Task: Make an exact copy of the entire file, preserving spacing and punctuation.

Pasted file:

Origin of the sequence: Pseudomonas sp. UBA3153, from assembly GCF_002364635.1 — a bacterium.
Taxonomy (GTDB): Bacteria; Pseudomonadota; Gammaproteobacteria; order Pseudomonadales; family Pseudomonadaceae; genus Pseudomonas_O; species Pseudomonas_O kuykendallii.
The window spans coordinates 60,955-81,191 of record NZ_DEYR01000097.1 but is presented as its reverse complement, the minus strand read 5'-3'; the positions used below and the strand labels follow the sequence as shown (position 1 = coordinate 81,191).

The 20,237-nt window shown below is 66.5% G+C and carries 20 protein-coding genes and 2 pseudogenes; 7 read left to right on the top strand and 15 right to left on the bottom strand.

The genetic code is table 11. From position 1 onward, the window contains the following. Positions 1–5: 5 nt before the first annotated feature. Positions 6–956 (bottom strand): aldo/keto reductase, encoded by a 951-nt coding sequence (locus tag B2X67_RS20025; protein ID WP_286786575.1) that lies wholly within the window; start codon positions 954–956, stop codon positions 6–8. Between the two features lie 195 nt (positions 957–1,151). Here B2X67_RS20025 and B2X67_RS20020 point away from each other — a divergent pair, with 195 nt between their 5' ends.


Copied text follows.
Origin of the sequence: Pseudomonas sp. UBA3153, from assembly GCF_002364635.1 — a bacterium.
Taxonomy (GTDB): Bacteria; Pseudomonadota; Gammaproteobacteria; order Pseudomonadales; family Pseudomonadaceae; genus Pseudomonas_O; species Pseudomonas_O kuykendallii.
The window spans coordinates 60,955-81,191 of record NZ_DEYR01000097.1 but is presented as its reverse complement, the minus strand read 5'-3'; the positions used below and the strand labels follow the sequence as shown (position 1 = coordinate 81,191).

The 20,237-nt window shown below is 66.5% G+C and carries 20 protein-coding genes and 2 pseudogenes; 7 read left to right on the top strand and 15 right to left on the bottom strand.

The genetic code is table 11. From position 1 onward, the window contains the following. Positions 1–5: 5 nt before the first annotated feature. Positions 6–956 (bottom strand): aldo/keto reductase, encoded by a 951-nt coding sequence (locus tag B2X67_RS20025; protein ID WP_286786575.1) that lies wholly within the window; start codon positions 954–956, stop codon positions 6–8. Between the two features lie 195 nt (positions 957–1,151). Here B2X67_RS20025 and B2X67_RS20020 point away from each other — a divergent pair, with 195 nt between their 5' ends.